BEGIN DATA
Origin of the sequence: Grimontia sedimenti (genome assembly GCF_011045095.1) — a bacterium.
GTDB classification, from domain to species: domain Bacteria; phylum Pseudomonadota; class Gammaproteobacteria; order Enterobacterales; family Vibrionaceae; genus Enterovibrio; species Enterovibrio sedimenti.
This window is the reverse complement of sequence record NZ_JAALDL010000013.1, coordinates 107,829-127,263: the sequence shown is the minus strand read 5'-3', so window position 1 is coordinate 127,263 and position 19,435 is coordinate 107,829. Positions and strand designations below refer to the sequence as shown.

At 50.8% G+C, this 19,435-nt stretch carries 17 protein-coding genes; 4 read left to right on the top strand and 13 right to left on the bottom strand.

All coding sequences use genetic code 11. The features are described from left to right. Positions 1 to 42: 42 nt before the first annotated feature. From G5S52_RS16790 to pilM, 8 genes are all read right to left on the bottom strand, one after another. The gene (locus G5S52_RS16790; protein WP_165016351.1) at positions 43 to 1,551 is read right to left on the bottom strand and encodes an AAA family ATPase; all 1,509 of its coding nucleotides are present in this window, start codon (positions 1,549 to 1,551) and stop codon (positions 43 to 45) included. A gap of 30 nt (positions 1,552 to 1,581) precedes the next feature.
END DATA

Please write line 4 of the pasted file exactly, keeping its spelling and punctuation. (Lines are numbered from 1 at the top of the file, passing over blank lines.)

At 50.8% G+C, this 19,435-nt stretch carries 17 protein-coding genes; 4 read left to right on the top strand and 13 right to left on the bottom strand.